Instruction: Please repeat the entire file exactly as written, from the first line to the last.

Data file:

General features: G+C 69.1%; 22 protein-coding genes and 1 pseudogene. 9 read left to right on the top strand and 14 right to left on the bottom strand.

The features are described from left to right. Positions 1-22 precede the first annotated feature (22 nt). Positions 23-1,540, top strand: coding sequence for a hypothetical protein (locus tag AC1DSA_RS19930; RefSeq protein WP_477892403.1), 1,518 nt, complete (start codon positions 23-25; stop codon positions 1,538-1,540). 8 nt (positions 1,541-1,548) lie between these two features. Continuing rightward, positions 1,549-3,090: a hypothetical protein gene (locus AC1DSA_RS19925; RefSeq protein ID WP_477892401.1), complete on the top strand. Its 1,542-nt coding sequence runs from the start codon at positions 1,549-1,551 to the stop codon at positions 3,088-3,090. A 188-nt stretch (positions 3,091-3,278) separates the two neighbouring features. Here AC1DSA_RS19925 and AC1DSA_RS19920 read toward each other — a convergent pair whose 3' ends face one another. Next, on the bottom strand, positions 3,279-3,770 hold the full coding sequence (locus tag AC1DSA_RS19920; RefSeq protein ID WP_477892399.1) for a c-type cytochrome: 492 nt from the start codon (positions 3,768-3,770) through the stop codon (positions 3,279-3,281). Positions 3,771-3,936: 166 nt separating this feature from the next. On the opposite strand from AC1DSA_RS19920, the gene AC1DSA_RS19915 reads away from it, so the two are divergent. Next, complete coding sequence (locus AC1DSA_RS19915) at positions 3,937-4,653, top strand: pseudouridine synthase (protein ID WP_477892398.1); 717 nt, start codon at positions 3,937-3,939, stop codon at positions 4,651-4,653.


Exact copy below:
General features: G+C 69.1%; 22 protein-coding genes and 1 pseudogene. 9 read left to right on the top strand and 14 right to left on the bottom strand.

The features are described from left to right. Positions 1-22 precede the first annotated feature (22 nt). Positions 23-1,540, top strand: coding sequence for a hypothetical protein (locus tag AC1DSA_RS19930; RefSeq protein WP_477892403.1), 1,518 nt, complete (start codon positions 23-25; stop codon positions 1,538-1,540). 8 nt (positions 1,541-1,548) lie between these two features. Continuing rightward, positions 1,549-3,090: a hypothetical protein gene (locus AC1DSA_RS19925; RefSeq protein ID WP_477892401.1), complete on the top strand. Its 1,542-nt coding sequence runs from the start codon at positions 1,549-1,551 to the stop codon at positions 3,088-3,090. A 188-nt stretch (positions 3,091-3,278) separates the two neighbouring features. Here AC1DSA_RS19925 and AC1DSA_RS19920 read toward each other — a convergent pair whose 3' ends face one another. Next, on the bottom strand, positions 3,279-3,770 hold the full coding sequence (locus tag AC1DSA_RS19920; RefSeq protein ID WP_477892399.1) for a c-type cytochrome: 492 nt from the start codon (positions 3,768-3,770) through the stop codon (positions 3,279-3,281). Positions 3,771-3,936: 166 nt separating this feature from the next. On the opposite strand from AC1DSA_RS19920, the gene AC1DSA_RS19915 reads away from it, so the two are divergent. Next, complete coding sequence (locus AC1DSA_RS19915) at positions 3,937-4,653, top strand: pseudouridine synthase (protein ID WP_477892398.1); 717 nt, start codon at positions 3,937-3,939, stop codon at positions 4,651-4,653.